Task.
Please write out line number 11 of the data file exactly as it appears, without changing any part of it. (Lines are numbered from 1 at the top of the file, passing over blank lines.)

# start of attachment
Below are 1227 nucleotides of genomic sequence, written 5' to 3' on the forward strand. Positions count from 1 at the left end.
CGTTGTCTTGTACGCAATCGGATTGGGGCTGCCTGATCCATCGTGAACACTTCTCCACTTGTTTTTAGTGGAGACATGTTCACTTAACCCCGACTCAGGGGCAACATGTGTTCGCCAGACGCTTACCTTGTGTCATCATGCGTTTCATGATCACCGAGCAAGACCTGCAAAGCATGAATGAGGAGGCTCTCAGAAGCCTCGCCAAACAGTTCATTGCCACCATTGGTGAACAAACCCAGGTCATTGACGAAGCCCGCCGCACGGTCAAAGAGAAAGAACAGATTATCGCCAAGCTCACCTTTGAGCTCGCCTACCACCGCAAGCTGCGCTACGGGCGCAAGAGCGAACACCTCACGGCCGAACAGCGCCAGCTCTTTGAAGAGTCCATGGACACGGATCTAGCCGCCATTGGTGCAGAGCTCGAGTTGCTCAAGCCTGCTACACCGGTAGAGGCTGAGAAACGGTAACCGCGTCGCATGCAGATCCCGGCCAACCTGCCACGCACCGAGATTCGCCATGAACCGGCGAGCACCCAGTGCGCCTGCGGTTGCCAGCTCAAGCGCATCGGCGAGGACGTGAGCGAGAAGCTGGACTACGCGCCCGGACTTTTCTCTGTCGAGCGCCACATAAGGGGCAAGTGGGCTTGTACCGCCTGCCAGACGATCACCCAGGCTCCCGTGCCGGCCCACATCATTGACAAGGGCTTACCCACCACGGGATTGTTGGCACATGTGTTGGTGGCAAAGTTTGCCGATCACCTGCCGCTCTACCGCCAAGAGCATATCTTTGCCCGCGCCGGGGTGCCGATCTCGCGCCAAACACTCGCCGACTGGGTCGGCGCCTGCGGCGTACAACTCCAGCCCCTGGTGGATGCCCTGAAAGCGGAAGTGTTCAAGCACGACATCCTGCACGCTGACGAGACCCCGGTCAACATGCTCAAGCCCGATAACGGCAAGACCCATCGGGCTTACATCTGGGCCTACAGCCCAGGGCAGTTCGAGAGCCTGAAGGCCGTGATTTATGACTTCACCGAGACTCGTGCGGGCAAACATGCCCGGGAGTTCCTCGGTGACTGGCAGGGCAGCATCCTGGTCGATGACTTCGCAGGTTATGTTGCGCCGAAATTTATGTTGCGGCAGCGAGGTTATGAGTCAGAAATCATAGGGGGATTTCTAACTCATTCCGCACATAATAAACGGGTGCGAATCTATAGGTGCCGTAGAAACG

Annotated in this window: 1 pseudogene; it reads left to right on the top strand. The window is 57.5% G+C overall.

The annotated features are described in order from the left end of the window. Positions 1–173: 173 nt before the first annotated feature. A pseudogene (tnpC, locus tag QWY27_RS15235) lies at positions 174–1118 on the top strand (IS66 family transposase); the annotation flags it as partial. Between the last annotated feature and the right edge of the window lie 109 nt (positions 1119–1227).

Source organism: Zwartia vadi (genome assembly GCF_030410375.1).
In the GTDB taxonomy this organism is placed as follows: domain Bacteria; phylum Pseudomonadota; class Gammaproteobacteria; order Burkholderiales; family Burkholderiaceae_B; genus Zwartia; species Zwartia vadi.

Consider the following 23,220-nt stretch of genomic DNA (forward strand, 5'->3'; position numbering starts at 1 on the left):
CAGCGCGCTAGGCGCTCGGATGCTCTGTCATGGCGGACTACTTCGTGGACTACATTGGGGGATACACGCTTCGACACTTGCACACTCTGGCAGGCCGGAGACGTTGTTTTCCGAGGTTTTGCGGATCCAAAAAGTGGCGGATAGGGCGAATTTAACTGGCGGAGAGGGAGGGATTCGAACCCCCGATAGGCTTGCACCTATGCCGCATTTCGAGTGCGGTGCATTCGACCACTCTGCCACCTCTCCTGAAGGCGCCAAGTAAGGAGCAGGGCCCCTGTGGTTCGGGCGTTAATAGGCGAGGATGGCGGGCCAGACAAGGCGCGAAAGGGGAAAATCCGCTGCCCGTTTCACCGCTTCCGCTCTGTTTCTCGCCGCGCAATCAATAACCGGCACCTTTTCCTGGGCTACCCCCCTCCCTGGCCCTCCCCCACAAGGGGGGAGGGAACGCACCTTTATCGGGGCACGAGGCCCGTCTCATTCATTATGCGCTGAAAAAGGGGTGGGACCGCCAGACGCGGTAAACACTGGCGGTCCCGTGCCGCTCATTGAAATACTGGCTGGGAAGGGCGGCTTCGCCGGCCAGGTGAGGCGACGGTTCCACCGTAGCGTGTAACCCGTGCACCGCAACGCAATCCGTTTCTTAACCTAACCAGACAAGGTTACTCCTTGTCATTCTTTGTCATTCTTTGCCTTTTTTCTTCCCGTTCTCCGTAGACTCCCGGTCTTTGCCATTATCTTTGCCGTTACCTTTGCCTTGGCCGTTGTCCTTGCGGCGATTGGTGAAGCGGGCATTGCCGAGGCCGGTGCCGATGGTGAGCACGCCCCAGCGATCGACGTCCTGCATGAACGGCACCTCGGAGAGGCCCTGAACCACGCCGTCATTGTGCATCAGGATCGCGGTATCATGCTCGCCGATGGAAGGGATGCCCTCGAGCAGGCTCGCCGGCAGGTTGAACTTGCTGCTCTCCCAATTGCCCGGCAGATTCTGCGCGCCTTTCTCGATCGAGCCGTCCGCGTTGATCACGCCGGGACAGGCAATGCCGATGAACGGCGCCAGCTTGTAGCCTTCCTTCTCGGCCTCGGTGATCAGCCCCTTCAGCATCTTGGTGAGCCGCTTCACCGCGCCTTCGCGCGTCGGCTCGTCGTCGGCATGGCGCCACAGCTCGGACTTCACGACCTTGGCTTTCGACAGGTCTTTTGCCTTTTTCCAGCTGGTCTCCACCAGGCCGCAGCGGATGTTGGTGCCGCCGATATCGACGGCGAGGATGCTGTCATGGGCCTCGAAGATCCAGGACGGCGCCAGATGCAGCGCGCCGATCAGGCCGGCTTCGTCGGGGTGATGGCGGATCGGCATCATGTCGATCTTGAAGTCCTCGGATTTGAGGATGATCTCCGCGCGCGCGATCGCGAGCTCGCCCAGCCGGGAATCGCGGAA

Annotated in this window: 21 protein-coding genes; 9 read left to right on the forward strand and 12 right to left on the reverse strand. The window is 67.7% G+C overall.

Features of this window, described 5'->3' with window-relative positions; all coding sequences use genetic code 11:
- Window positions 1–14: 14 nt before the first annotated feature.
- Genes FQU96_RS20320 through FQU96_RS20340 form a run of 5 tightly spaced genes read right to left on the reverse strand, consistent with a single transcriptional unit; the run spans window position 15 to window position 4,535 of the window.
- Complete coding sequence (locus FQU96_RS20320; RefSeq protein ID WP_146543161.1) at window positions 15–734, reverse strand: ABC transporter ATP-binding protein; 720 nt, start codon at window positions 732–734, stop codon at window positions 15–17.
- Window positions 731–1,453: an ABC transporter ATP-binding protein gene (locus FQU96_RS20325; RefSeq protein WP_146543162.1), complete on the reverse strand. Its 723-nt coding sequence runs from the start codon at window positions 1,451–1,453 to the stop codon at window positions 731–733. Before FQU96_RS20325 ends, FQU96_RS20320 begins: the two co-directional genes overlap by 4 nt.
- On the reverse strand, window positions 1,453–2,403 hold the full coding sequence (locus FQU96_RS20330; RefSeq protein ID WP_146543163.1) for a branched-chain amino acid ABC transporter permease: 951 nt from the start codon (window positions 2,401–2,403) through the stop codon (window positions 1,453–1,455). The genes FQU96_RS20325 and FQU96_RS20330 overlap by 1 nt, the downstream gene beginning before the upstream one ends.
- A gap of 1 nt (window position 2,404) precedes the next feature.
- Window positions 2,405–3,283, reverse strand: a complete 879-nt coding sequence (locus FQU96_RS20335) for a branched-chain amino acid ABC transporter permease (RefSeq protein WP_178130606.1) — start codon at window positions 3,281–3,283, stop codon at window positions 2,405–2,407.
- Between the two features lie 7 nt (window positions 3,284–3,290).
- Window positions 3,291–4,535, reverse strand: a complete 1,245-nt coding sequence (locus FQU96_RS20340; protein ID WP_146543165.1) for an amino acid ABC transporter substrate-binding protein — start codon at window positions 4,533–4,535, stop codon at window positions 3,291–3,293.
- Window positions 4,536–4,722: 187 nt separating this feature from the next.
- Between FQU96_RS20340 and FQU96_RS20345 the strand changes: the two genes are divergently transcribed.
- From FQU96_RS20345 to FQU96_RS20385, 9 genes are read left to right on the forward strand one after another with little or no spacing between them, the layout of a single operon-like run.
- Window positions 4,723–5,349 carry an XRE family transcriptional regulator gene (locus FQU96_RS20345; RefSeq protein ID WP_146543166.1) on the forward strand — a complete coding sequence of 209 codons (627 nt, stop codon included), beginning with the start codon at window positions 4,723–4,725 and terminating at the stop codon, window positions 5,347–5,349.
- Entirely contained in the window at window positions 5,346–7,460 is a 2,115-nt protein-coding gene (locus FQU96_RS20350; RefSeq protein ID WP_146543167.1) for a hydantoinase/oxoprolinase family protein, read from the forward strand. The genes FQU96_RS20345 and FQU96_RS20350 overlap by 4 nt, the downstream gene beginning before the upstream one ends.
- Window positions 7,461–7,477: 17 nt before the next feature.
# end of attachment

- Window positions 1–14: 14 nt before the first annotated feature.